The Surprisingly Radical Origins of International Women's Day - Deepstash
Women protests led to Women's Day

In New York, February 1908, thousands of women who were garment workers went on strike. They marched through the city to protest against their working conditions, which included less organized workplaces (than the men), lower echelons, lower wages, and sexual harassment.

The strikes lasted for more than a year. In honour of the anniversary of those strikes, a National Women's Day was celebrated on Feb 28, 1909, spearheaded by the Socialist Party of America and led by German socialist Clara Zetkin.



Women's Day took on a truly revolutionary form in Russia in 1917. Russia was facing unrest for other reasons (war and widespread food shortages).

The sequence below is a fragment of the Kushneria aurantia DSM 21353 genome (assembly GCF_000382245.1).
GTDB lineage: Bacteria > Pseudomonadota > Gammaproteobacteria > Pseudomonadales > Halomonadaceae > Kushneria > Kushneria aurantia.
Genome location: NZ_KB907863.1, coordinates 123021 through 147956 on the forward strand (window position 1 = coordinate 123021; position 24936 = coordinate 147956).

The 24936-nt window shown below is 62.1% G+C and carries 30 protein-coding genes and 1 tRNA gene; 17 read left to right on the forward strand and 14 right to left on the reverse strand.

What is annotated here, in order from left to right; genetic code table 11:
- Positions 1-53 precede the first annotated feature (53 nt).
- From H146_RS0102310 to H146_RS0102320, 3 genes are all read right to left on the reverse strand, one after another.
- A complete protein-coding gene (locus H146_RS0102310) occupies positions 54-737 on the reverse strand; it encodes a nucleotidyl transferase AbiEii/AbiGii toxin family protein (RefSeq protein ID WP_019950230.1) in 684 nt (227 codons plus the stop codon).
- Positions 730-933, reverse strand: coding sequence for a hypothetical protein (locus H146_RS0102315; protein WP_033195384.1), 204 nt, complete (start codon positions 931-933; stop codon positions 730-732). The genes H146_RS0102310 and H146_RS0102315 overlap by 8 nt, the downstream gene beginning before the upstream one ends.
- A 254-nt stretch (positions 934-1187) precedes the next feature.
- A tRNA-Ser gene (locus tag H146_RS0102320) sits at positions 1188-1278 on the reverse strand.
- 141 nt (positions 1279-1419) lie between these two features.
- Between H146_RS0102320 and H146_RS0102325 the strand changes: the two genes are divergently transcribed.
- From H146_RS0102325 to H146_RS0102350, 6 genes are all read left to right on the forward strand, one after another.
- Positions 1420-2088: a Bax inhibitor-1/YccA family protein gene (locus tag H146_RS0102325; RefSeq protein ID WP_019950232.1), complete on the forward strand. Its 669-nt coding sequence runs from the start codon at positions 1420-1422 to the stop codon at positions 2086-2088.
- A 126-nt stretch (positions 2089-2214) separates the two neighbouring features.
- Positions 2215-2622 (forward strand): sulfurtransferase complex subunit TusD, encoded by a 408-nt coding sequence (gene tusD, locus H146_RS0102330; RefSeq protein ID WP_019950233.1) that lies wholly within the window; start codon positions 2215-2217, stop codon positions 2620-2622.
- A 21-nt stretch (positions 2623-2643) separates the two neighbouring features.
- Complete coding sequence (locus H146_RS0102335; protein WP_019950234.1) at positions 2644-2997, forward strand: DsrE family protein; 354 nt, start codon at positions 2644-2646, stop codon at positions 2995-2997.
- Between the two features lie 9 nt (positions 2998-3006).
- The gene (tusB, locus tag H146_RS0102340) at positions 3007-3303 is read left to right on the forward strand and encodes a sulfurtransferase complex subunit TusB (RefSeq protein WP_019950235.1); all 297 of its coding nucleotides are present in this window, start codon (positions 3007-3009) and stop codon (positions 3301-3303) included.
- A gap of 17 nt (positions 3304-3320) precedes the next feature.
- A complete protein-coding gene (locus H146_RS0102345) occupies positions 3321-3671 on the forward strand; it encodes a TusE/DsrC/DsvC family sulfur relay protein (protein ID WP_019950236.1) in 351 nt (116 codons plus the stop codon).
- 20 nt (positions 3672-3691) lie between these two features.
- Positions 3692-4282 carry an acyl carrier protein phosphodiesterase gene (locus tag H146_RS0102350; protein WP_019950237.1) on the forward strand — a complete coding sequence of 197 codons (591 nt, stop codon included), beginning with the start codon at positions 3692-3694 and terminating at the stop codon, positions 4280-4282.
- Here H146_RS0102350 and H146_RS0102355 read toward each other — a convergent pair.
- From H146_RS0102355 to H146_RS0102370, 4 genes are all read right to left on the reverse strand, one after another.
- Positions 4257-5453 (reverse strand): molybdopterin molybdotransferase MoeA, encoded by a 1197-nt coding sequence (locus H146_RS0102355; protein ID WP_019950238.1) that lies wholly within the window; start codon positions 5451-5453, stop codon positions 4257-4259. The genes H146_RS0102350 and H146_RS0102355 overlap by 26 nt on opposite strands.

The International Women's Day demonstration was held on Feb 23, 1917 - the equivalent of Mar 8 in the Russian calendar. Women were the core protesters and the ones on the breadline. This grew to daily mass strikes of workers from all sectors demanding bread, better rights and the end to autocracy.



Russian women demanded the right to vote - and gained it in 1917 as a direct consequence of the March protests. Russia was the first major power to enact suffrage legislation for women. The U.K. and U.S. looked to Russia as an example.

Because of the political associations with the Soviet Union and socialism, the U.N. day observance was only established in 1975.


International Women's Day is marked with celebration as well as with protest, but the day's legacy remains a struggle for women's rights.

  • In Russia, recently there was an amendment signed to a law that decriminalise some forms of domestic violence.
  • Since the Women's March in early 2017, American women have been mobilised to action by conversations on sexual harassment, equal pay, threats to reproductive healthcare, etc.


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